On the seventh day of Christmas, my true love gave to me:
7 cobras spitting
6 geckos barking
5 COLD BINTANGS
4 swimming pools
3 surfboards
2 gamelans
‘n a mosquito that carries dengue.

On the eighth day of Christmas, my true love gave to me:
8 strong mojitos
7 cobras spitting
6 geckos barking
5 COLD BINTANGS
A Bali Christmas4 swimming pools
3 surfboards
2 gamelans
‘n a mosquito that carries dengue.

On the ninth day of Christmas, my true love gave to me:
9 Bali bellies
8 strong mojitos
7 cobras spitting
6 geckos barking
5 COLD BINTANGS
4 swimming pools
3 surfboards
2 gamelans
‘n a mosquito that carries dengue.

On the tenth day of Christmas, my true love gave to me:
10 Nasi campur
9 Bali bellies
8 strong mojitos
7 cobras spitting
6 geckos barking
5 COLD BINTANGS
4 swimming pools
3 surfboards
2 gamelans
‘n a mosquito that carries dengue.

On the eleventh day of Christmas, my true love gave to me:
Christmas in the tropics11 roosters crowing
10 Nasi campur
9 Bali bellies
8 strong mojitos
7 cobras spitting
6 geckos barking
5 COLD BINTANGS
4 swimming pools
3 surfboards
2 gamelans
‘n a mosquito that carries dengue.

On the twelfth day of Christmas, my true love gave to me:
12 upacaras
11 roosters crowing
10 Nasi campur
9 Bali bellies
8 strong mojitos
7 cobras spitting
6 geckos barking
5 COLD BINTANGS
4 swimming pools
3 surfboards
2 gamelans
‘n a mosquito that carries dengue.

TRANSLATION NOTE:
upacara = ceremony
Nasi Campur = mix of delicious Balinese food with rice

Aussie Indo teachers in Bali learning from their colleagues

One of the many nice things about living in Bali, and one of the more underrated, is that there are so many conferences held here that every now and again there is one that is really interesting. Last year there was a fantastic meeting of children’s writers and storytellers with writers coming from Asia and Australia. And just a few months ago, Indonesian teachers from Australia gathered in Bali for the Australian Society of Indonesian Language Educators (ASILE) conference.ASILE logo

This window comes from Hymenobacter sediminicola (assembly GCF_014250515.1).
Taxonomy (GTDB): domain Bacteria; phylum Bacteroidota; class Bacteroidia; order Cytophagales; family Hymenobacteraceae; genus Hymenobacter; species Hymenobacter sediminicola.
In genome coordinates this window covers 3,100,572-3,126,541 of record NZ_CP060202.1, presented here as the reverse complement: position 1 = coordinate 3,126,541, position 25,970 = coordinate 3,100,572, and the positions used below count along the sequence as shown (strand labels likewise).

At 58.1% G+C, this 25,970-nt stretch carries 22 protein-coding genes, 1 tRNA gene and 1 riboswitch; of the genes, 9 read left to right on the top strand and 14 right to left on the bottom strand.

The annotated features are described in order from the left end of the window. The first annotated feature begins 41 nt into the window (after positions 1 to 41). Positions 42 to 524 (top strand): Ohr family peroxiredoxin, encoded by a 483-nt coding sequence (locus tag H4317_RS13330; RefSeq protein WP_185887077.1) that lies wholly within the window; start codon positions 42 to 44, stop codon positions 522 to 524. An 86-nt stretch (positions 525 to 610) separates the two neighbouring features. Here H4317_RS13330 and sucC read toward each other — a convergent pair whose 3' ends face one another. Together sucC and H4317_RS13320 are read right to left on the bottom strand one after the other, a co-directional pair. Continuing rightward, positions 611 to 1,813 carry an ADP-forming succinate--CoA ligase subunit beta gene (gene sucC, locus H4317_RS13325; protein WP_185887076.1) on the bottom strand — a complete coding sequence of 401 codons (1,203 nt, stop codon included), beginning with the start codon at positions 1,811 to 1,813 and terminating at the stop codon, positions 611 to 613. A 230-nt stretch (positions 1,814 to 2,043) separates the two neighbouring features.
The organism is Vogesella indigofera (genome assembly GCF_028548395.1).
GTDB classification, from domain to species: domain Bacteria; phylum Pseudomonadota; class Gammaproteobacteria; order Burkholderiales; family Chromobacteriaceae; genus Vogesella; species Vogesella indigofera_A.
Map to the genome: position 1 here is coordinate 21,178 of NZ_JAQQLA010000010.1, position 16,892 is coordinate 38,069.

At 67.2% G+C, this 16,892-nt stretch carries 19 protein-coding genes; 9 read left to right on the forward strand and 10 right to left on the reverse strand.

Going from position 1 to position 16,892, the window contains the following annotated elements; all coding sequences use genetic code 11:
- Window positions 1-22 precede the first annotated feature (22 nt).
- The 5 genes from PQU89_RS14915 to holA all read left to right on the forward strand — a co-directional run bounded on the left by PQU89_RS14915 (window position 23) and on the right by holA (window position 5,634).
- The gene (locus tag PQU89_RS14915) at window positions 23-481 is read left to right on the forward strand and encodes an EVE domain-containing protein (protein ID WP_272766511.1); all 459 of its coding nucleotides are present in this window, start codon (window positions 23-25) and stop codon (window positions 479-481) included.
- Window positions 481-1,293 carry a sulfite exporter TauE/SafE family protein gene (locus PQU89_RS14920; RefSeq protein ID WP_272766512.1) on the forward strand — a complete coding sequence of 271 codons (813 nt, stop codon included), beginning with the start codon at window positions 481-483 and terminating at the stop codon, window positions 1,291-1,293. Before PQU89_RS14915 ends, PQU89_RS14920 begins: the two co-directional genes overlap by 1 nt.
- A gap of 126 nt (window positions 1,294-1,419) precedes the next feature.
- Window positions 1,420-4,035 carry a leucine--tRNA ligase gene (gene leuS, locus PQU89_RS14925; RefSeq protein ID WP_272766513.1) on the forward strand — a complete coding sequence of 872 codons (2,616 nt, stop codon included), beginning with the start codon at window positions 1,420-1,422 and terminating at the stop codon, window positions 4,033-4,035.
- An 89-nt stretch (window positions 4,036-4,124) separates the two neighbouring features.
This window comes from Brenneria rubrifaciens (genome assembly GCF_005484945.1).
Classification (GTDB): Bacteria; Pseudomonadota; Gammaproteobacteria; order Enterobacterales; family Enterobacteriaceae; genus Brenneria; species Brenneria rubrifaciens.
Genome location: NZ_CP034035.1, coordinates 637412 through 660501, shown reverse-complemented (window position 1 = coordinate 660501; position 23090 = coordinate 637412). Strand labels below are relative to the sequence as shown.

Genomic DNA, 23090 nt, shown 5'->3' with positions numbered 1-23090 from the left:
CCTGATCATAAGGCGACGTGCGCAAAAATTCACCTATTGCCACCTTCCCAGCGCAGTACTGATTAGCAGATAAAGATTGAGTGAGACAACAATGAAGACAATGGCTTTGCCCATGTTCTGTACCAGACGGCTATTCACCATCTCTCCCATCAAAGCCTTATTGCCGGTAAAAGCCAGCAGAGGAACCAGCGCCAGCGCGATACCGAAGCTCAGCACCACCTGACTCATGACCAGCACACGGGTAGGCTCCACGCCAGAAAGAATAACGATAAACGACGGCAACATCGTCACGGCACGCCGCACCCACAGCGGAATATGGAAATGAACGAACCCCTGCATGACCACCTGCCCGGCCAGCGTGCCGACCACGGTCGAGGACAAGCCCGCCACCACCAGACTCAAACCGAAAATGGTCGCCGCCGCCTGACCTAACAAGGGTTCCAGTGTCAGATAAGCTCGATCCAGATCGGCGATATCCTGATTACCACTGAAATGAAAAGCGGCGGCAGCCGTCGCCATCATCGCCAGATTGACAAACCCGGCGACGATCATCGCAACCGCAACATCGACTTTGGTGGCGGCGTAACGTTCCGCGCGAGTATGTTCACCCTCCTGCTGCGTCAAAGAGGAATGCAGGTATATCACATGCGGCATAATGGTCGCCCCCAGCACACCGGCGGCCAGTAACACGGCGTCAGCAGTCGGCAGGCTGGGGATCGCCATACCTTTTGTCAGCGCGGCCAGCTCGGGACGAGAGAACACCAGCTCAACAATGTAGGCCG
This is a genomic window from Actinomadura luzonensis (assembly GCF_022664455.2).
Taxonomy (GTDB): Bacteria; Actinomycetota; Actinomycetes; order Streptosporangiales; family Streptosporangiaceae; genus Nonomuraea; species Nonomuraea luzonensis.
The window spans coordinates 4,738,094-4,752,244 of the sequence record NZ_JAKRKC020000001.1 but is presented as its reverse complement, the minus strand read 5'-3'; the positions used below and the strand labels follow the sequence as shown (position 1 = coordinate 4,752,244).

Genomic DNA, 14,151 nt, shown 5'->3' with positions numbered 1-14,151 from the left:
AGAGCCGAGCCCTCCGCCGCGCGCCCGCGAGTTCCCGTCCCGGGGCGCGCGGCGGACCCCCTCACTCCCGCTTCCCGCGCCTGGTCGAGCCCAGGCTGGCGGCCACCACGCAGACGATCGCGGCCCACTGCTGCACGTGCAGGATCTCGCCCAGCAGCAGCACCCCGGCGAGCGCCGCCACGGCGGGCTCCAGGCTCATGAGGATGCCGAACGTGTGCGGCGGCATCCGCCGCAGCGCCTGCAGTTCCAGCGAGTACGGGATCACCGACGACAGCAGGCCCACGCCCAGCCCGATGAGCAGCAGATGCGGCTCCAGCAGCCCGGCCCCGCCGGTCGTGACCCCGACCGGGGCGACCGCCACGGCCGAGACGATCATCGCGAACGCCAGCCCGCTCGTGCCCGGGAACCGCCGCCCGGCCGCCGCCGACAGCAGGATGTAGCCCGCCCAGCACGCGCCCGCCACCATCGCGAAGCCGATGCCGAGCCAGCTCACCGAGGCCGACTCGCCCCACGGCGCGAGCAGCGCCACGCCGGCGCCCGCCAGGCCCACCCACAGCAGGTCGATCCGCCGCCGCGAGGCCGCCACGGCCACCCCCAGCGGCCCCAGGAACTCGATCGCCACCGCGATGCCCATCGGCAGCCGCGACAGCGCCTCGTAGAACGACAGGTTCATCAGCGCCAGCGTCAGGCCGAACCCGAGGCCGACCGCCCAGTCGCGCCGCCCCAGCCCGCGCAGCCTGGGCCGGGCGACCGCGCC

Teachers from all over Australia came to Bali for the two-day conference on 29-30 September, many staying longer to further improve their language skills. I met teachers from South Australia, Victoria, New South Wales, ACT and Western Australia who ranged from primary school teachers, to high school all the way to university lecturers. The conference was held at IALF‘s headquarters in Denpasar, a comfortable space with enough rooms to accommodate the many parallel sessions.

Challenges ahead

The theme for the conference was Kobarkan Semangatmu: Working Together to Overcome Challenges. Some of the challenges that were discussed included declining numbers of students and schools taking Indonesian, and the end of Australian government programs that had encouraged more teachers to retrain as teachers of Indonesian.

http://www.slideshare.net/wiekegur/the-role-of-ict

I noticed one of the presentations, by Wieke Gur about ICT in teaching BIPA, is available online.

The Indonesian Curriculum for Australian schools was also discussed with the curriculum authors presenting on ‘what lies beneath and where to for teachers.’ It was an interesting presentation and a pity that it wasn’t included on the USB stick that was given in the conference pack.